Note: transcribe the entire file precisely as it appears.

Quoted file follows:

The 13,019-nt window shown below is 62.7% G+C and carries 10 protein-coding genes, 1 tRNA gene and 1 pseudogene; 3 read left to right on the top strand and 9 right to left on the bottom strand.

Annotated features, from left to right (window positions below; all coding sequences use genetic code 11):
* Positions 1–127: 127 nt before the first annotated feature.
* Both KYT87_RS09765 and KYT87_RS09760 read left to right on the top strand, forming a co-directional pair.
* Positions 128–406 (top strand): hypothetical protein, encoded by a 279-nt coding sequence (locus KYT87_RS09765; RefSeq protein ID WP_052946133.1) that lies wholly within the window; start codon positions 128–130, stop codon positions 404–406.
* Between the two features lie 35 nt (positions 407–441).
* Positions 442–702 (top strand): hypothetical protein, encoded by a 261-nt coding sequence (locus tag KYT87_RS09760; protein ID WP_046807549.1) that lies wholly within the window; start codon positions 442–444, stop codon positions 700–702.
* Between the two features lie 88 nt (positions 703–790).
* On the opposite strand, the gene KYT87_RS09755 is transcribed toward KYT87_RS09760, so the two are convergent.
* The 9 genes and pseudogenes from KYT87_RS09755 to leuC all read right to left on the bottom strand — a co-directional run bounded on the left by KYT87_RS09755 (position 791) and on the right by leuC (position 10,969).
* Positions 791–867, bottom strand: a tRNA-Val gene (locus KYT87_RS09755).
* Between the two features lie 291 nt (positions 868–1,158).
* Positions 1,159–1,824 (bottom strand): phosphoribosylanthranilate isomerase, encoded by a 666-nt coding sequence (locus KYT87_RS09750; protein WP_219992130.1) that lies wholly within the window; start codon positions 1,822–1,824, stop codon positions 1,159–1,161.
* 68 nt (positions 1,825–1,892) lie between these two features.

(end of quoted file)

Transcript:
The 13,019-nt window shown below is 62.7% G+C and carries 10 protein-coding genes, 1 tRNA gene and 1 pseudogene; 3 read left to right on the top strand and 9 right to left on the bottom strand.

Annotated features, from left to right (window positions below; all coding sequences use genetic code 11):
* Positions 1–127: 127 nt before the first annotated feature.
* Both KYT87_RS09765 and KYT87_RS09760 read left to right on the top strand, forming a co-directional pair.
* Positions 128–406 (top strand): hypothetical protein, encoded by a 279-nt coding sequence (locus KYT87_RS09765; RefSeq protein ID WP_052946133.1) that lies wholly within the window; start codon positions 128–130, stop codon positions 404–406.
* Between the two features lie 35 nt (positions 407–441).
* Positions 442–702 (top strand): hypothetical protein, encoded by a 261-nt coding sequence (locus tag KYT87_RS09760; protein ID WP_046807549.1) that lies wholly within the window; start codon positions 442–444, stop codon positions 700–702.
* Between the two features lie 88 nt (positions 703–790).
* On the opposite strand, the gene KYT87_RS09755 is transcribed toward KYT87_RS09760, so the two are convergent.
* The 9 genes and pseudogenes from KYT87_RS09755 to leuC all read right to left on the bottom strand — a co-directional run bounded on the left by KYT87_RS09755 (position 791) and on the right by leuC (position 10,969).
* Positions 791–867, bottom strand: a tRNA-Val gene (locus KYT87_RS09755).
* Between the two features lie 291 nt (positions 868–1,158).
* Positions 1,159–1,824 (bottom strand): phosphoribosylanthranilate isomerase, encoded by a 666-nt coding sequence (locus KYT87_RS09750; protein WP_219992130.1) that lies wholly within the window; start codon positions 1,822–1,824, stop codon positions 1,159–1,161.
* 68 nt (positions 1,825–1,892) lie between these two features.